They're too young to vote, but they're still getting out the vote. After learning about the history of voting and democracy in America, these young activists took their message to a college campus.
Hillary Clinton retains a broad, consistent and shallow lead over Donald Trump in battleground states. If her Blue Wall of states leaning her direction holds, she wins. If not, anything can happen.
Move over, epidurals, here comes nitrous oxide. After enjoying popularity in the U.S. for managing labor pain until the mid-20th century, it was dropped in favor of anesthesia. Now it's back.
Reno's tenure was marked by tragedy and controversy. But she left office widely respected for her independence and accomplishments.
It's finally upon us. In just 48 hours tens of millions of voters will make their decision. NPR provides some final political analysis that voters should be thinking about as they head to the polls.
A lot of Americans say they're feeling anxious before Tuesday's election. Stanford University psychiatry professor Keith Humphreys talks about how to cope before and after the votes are cast.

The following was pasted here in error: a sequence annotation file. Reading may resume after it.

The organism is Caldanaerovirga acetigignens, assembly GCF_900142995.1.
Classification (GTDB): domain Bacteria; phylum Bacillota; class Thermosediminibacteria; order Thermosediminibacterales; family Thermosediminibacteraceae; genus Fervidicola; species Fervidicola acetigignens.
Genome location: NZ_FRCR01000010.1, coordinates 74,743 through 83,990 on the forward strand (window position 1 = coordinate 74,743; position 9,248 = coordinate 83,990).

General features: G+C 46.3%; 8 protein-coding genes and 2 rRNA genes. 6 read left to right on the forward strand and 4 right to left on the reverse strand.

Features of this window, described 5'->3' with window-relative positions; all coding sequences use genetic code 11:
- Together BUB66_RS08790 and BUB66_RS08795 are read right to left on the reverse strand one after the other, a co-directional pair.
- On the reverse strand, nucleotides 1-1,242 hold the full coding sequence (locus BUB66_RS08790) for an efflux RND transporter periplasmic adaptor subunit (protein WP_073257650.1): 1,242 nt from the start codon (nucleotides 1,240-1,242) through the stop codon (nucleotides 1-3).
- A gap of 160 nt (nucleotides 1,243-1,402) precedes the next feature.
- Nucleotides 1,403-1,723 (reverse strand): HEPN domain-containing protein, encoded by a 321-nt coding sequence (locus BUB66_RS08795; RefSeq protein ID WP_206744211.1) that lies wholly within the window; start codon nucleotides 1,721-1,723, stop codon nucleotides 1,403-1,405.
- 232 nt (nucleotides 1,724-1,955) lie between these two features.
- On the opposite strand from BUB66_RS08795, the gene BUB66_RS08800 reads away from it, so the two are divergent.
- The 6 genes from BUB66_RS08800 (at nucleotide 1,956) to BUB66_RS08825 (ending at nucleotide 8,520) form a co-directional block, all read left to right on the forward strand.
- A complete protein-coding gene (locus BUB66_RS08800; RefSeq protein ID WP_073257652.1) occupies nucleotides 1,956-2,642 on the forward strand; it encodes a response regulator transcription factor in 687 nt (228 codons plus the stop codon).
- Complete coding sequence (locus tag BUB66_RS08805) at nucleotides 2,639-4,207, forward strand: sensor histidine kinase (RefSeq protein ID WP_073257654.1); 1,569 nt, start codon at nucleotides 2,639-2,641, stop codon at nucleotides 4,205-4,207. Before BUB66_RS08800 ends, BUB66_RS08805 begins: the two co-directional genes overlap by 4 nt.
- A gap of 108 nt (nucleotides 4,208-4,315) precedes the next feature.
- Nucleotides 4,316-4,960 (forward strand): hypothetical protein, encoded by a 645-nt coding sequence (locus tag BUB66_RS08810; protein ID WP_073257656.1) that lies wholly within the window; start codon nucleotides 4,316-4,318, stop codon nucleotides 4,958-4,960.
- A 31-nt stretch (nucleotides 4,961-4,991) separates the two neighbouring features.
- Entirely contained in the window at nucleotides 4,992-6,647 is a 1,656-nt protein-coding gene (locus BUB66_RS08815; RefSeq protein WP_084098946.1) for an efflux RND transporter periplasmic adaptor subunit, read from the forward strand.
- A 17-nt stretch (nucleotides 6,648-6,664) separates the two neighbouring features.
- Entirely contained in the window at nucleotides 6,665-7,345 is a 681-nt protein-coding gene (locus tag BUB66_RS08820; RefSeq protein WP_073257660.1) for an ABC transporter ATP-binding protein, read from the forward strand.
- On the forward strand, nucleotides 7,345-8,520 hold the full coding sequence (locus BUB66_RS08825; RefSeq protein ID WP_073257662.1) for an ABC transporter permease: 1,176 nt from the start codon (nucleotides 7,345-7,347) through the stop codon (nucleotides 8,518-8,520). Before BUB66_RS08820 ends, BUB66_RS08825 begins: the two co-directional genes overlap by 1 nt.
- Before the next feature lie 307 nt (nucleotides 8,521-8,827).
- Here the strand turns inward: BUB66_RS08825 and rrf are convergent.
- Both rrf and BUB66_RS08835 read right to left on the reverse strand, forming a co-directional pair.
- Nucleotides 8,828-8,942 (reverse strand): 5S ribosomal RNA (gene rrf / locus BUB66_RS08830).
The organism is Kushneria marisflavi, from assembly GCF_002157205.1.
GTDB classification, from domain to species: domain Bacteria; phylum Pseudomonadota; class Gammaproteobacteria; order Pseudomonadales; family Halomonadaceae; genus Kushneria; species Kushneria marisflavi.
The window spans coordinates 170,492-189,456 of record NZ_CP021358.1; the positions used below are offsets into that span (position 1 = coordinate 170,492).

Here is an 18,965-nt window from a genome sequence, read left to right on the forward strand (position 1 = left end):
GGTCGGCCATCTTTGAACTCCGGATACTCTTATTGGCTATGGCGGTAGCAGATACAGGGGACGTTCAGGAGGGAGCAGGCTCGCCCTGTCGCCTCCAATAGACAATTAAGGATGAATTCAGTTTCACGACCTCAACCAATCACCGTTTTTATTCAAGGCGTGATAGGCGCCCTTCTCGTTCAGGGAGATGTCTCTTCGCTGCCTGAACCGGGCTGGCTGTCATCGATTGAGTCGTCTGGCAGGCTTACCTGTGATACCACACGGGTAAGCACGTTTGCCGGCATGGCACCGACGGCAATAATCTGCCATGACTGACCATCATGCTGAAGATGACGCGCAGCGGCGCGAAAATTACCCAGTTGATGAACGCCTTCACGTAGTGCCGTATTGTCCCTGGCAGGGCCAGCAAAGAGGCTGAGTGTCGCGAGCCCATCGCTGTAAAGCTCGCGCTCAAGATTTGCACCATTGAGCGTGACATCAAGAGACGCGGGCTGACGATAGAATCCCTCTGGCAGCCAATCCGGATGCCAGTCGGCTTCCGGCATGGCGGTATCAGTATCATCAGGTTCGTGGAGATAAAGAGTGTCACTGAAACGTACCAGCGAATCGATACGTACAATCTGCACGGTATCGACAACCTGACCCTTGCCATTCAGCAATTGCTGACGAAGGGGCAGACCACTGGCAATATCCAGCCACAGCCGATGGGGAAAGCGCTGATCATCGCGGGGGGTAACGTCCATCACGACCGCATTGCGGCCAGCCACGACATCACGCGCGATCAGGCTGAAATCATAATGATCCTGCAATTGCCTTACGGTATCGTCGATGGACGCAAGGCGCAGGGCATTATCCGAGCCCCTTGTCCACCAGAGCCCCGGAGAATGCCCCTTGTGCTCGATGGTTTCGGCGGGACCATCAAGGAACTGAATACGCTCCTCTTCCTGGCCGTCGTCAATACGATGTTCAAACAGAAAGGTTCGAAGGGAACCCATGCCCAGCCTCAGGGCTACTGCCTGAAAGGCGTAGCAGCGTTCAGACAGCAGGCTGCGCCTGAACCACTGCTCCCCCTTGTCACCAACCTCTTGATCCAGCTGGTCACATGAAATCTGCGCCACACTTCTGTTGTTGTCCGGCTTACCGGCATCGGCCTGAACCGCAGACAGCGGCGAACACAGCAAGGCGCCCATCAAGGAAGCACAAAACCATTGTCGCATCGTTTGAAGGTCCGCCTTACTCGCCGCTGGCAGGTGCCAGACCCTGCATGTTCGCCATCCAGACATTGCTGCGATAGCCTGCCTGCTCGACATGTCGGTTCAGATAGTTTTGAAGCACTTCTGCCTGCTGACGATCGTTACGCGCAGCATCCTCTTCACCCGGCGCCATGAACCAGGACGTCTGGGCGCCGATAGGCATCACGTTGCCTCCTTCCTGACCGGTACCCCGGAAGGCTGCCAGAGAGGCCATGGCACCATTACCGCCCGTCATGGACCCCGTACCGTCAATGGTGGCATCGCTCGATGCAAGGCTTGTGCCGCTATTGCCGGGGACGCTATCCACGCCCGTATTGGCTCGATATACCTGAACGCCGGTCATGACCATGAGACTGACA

Many supporters of Donald Trump say they like that he's not "politically correct." University of Pennsylvania professor Kathleen Hall Jamieson explains the attention to political correctness in 2016.
In the book The Carnival Campaign, author Ronald Shafer argues that the unsavory hallmarks of presidential campaigns actually began during the presidential contest of 1840.
There's been much discussion about the integrity of the election. Donald Trump has talked a "rigged" election and Democrats say some states are trying to keep people from voting.
U.S. electoral demographics have drastically changed in the past few decades. Brookings Institution demographer William Frey provides analysis, along with NPR's Asma Khalid and Domenico Montanaro.